What is increasingly evident is that demand by patients and their carers for better access, for better tools and to engage in the dialogue about their own care is strong and increasing.


Michael Gill is Director, Internet Business Solutions Group, Cisco Systems Inc. Currently, he is deeply involved in matters health from two unique perspectives: how connectivity can improve health outcomes and using Internet technologies for chronic care. He maintains a strong interest in the use of internet technologies in the areas of general nursing, maternity, aged care and mental health. Michael holds a degree in Statistics and Sociology and post graduate studies from the Australian National University. Michael is also Chair of the Australian National Consultative Committee on Electronic Health. In 2009 he chaired the GAP – Australian Centre for Health Research Health Congress held in Parliament House, Victoria.




  1. dzsands

    March 7, 2011 at 11:36 pm

    Nice Post!

    Nice post, Michael.

    I wanted to tell you that:


    1. There is a great deal of health information available online, some of it authored or crowdsourced by patients/patient communities.

    2. Health professionals often participate in patient community discussions like ACOR.

    3.  ACOR is not just a cancer information site but a cancer community that has helped more almost half a million patients since it started

    4.  E-mail is terribly underutilized, despite value to all stakeholders.  In 1998 I co-authored the very first guidelines for their use and proposed benefits: https://www.amia.org/mbrcenter/pubs/email_guidelines.asp (with a later discussion here:  http://www.nejm.org/doi/full/10.1056/NEJMp038209).

    Keep up the good work!


  2. george@margelis.com

    March 11, 2011 at 12:05 pm

    Information is the start, but healthcare requires action

    Information is the life blood of healthcare, and the democratisation of healthcare related information is a great start, but to actually affect the health outcomes action is required. To do that we need tools which not only inform the patient (or consumer in current terminology) but also enable them to act upon that information.

    Action can range from changes in lifestyle to taking very powerful drugs, or even surgery. It is critical that the patient understand these options, and the plethora of information on the web today can make that easier. However if they need to interact with a healthcare provider then we need to start using tools like telehealthto enable them to take action in the comfort of their own home, and not require them to waste time travelling to and from a doctor’s clinic or a hospital.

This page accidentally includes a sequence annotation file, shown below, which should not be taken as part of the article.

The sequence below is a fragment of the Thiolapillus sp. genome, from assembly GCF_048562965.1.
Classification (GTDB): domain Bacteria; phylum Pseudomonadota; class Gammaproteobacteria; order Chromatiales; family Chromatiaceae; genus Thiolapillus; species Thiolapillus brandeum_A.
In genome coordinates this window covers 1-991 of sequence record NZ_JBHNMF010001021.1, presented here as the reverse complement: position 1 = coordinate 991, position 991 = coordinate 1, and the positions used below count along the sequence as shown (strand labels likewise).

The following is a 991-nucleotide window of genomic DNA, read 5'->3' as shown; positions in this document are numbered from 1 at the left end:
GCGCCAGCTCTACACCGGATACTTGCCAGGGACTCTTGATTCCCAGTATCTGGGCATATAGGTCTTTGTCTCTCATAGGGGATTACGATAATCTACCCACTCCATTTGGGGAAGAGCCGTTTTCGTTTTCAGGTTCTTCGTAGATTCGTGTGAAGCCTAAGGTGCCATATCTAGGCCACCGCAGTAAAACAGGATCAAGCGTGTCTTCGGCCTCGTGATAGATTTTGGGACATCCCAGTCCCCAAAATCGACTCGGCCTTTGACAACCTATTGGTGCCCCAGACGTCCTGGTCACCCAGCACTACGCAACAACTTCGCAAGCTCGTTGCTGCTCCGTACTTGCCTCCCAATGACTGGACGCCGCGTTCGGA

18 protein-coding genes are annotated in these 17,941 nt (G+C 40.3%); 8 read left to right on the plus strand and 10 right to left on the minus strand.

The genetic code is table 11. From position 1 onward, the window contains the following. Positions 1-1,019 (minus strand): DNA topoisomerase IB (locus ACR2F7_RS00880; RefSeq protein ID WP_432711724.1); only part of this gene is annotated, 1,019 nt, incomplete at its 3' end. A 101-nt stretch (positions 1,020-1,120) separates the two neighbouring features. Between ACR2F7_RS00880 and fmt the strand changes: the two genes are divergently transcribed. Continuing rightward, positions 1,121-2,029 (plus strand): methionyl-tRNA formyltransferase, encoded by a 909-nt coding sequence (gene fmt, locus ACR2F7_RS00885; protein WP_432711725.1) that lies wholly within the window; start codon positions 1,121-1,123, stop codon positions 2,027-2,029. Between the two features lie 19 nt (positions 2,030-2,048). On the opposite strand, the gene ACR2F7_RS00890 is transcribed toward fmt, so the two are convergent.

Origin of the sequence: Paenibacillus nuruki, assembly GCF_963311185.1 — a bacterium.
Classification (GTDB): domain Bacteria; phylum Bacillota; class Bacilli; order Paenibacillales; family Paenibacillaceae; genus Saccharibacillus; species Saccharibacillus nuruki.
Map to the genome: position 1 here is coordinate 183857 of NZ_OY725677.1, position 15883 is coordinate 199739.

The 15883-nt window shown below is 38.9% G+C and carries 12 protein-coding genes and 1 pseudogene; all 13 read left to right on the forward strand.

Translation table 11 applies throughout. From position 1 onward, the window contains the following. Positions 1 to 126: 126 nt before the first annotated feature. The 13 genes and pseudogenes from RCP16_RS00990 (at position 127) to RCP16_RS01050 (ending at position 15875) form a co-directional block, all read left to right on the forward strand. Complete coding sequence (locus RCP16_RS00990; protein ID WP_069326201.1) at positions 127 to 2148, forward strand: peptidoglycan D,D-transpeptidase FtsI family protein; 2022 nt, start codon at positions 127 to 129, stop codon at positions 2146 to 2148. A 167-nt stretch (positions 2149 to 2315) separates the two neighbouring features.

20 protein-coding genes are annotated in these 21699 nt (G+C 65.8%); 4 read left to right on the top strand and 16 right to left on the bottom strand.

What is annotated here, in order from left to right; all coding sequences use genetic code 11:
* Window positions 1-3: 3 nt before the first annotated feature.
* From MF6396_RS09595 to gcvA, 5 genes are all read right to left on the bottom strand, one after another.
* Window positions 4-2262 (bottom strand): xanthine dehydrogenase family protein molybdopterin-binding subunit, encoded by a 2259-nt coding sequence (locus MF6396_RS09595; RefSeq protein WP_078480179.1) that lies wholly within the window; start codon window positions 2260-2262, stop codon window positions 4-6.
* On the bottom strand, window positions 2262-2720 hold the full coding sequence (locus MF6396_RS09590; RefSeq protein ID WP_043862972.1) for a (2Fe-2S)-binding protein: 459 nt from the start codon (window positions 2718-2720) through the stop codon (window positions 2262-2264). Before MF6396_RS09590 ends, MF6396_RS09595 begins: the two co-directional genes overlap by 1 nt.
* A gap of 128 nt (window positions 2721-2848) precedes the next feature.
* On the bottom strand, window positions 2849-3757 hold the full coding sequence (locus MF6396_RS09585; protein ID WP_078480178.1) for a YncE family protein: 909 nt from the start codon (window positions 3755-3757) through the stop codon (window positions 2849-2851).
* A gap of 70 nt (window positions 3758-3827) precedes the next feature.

The nett benefit of this is two fold, one the patient can get support for their actions in an environment that is better for them, and it also frees up the expensive resources of clinics and hospitals for those who need it. That way we can decrease waiting times in emrgency departments, better utilise clinical staff, and make for a more efficient system without the continuing need to build new hospitals and "super clinics" to manage the demand.

    Dr George Margelis



  3. Stan Goldstein

    March 14, 2011 at 4:38 am

    Partipatory Medicine and Web 2.0

    Thanks Michael.

    How will the web, the individual, and modern healthcare interact – a subject rich in possibilities.

    It’s clearly time that we start to shift focus in ‘health’ from reacting to the Web, towards taking a systemic approach (the broader health system) to designing healthcare to meet modern possibilities and holistic health (health in its broader sense) needs.

    That there are isolated resources, each of which does its job exceptionally well, is a good thing. However silos of information will no doubt deliver gaps into which even the well-informed patient will fall, just as we see silos of healthcare create gaps in care through which patients can fall. Even the patient who tries to be well-informed has to contend with the need to make sense of the information available, especially with regard to reliability and relevance to the individual’s circumstances.

    Yet less discussed pitfalls are the problems of connecting information, accessing the right ingredients from which to draw a valid conclusion and synthesising knowledge and solutions from multiple information sources, trying to ascertain the best or even a valid solution to the question the ‘patient’ is asking (and is this different to the question the patient should have been asking?).

    While individual clinicians might be looking to make better use of the Web and Web 2.0, I’m hopeful that those with a broad mandate to improve health systems and health outcomes are also prepared to take the lead and develop a framework to help guide both the clinicians and the patients interested in being in this space, and to design a way to bring together the types of resources you’ve mentioned into a safe and sound toolset for health system users – providers and patients, carers and policymakers.